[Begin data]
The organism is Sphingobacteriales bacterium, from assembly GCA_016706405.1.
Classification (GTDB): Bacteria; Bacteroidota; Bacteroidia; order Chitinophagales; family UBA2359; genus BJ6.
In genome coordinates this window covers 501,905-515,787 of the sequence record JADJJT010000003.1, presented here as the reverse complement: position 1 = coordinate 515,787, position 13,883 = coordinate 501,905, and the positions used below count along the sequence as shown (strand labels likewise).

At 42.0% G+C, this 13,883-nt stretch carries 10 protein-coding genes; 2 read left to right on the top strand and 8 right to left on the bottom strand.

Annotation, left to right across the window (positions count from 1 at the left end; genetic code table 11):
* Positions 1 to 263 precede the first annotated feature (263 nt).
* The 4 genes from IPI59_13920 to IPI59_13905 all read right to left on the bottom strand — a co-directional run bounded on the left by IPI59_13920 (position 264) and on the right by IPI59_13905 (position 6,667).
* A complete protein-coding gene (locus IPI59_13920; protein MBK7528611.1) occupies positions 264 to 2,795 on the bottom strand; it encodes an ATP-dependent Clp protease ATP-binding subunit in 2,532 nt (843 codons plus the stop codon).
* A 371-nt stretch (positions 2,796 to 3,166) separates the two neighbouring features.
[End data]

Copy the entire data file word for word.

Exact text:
The organism is Sphingobacteriales bacterium, from assembly GCA_016706405.1.
Classification (GTDB): Bacteria; Bacteroidota; Bacteroidia; order Chitinophagales; family UBA2359; genus BJ6.
In genome coordinates this window covers 501,905-515,787 of the sequence record JADJJT010000003.1, presented here as the reverse complement: position 1 = coordinate 515,787, position 13,883 = coordinate 501,905, and the positions used below count along the sequence as shown (strand labels likewise).

At 42.0% G+C, this 13,883-nt stretch carries 10 protein-coding genes; 2 read left to right on the top strand and 8 right to left on the bottom strand.

Annotation, left to right across the window (positions count from 1 at the left end; genetic code table 11):
* Positions 1 to 263 precede the first annotated feature (263 nt).
* The 4 genes from IPI59_13920 to IPI59_13905 all read right to left on the bottom strand — a co-directional run bounded on the left by IPI59_13920 (position 264) and on the right by IPI59_13905 (position 6,667).
* A complete protein-coding gene (locus IPI59_13920; protein MBK7528611.1) occupies positions 264 to 2,795 on the bottom strand; it encodes an ATP-dependent Clp protease ATP-binding subunit in 2,532 nt (843 codons plus the stop codon).
* A 371-nt stretch (positions 2,796 to 3,166) separates the two neighbouring features.